- The Agency considered all of the comments above and changed the rule by enlisting the Office of Administrative Law Judges to administer civil monetary hearings to address the concerns of due process. References to the Fraud Office, of which there is no equivalent in USDA have been removed. No specific pre-penalty notice will be provided. Instead the Agency will use servicing letters in the existing guidance provided in the Serving Handbook. The Administrative Law Judges conduct similar hearings for other U.S. Department of Agriculture agencies. The Administrative Law Judges' regulations allow within its jurisdiction, “other adjudicatory proceedings in which the complaint instituting the proceeding so provides with the concurrence of the Assistant Secretary for Administration.” See 7 CFR 1.131(b)(6). The Agency process will be similar to that used by Investigative and Enforcement Services of the Animal and Plant Health Inspection Service (APHIS). Borrowers will have an opportunity to resolve the findings or deficiencies by working with the State Director and Agency staff prior through its regulatory loan servicing procedures prior to a CMP hearing. As with other loan servicing actions, the Agency will complete its loan servicing pursuant to 7 CFR part 3560 of the Borrower's loan account before pursuing civil monetary penalties. Pursuant to 7 CFR 3560.456(b), the Agency will make a determination on whether to proceed with an acceleration or seek CMPs. The Office of General Counsel will review the cases to ensure legal sufficiency as well as represent the Agency on any cases that they recommend to move forward. Once forwarded, the timing of the process will be incumbent on the caseload of the Office of the Administrative Law Judges.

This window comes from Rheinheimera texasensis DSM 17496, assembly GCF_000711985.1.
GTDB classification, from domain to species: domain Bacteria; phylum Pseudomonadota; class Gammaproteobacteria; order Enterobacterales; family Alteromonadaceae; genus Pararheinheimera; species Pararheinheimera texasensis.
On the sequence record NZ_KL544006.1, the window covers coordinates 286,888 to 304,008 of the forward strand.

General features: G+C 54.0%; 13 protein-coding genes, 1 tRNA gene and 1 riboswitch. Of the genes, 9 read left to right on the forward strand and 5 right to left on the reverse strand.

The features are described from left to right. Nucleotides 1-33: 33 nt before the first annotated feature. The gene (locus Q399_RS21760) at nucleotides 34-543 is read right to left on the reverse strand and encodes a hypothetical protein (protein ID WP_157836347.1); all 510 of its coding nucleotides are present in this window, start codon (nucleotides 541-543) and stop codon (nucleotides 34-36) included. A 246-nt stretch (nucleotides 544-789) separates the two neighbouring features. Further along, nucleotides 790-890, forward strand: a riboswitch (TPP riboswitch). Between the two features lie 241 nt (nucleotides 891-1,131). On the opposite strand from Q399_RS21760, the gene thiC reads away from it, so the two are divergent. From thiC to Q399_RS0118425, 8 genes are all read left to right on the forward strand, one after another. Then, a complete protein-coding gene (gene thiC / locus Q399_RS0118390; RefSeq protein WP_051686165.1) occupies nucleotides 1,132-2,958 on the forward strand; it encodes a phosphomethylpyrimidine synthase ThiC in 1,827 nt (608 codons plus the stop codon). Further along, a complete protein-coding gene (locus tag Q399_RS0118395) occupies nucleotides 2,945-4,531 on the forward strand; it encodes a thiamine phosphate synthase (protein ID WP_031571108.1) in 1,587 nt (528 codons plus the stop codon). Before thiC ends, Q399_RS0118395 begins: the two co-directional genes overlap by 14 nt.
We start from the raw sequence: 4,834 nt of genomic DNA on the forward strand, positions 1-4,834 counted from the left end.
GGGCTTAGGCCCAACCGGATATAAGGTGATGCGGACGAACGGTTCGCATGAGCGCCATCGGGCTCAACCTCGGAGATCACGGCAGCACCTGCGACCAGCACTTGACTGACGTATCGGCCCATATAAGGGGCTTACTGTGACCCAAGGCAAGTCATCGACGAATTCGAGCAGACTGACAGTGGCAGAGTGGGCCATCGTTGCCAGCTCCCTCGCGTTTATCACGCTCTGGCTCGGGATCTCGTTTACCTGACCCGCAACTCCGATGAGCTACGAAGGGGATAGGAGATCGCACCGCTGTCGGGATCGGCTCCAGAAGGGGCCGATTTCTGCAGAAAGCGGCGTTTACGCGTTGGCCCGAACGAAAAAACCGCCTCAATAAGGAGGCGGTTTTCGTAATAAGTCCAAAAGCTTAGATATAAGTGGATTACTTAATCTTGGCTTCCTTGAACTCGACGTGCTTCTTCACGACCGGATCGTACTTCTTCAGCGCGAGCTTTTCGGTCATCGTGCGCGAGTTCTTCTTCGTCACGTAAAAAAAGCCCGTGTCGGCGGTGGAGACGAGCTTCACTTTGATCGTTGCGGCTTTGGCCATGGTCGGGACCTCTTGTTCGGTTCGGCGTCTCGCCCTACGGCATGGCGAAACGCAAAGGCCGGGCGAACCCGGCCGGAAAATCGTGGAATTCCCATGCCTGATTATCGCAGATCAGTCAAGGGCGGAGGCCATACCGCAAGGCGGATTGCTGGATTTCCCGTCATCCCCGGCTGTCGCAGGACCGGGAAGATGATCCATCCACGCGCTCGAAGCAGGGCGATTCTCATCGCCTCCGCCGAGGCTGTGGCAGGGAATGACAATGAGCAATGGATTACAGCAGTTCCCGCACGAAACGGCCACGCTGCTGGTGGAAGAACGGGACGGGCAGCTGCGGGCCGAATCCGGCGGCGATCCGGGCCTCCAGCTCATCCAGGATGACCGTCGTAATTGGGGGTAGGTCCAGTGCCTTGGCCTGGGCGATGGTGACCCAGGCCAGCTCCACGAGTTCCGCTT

The Agency will amend § 3560.461(b)(2) adding references to 7 CFR part 1 subpart H-Rules of Practice Governing Formal Adjudicatory Proceedings Instituted by the Secretary Under Various Statutes. In response to comments concerning duplicity, due process and procedural concerns the Agency determined it will use its authority in section 543(b) Housing Act authority and this subpart rather than 7 CFR part 1, subpart L.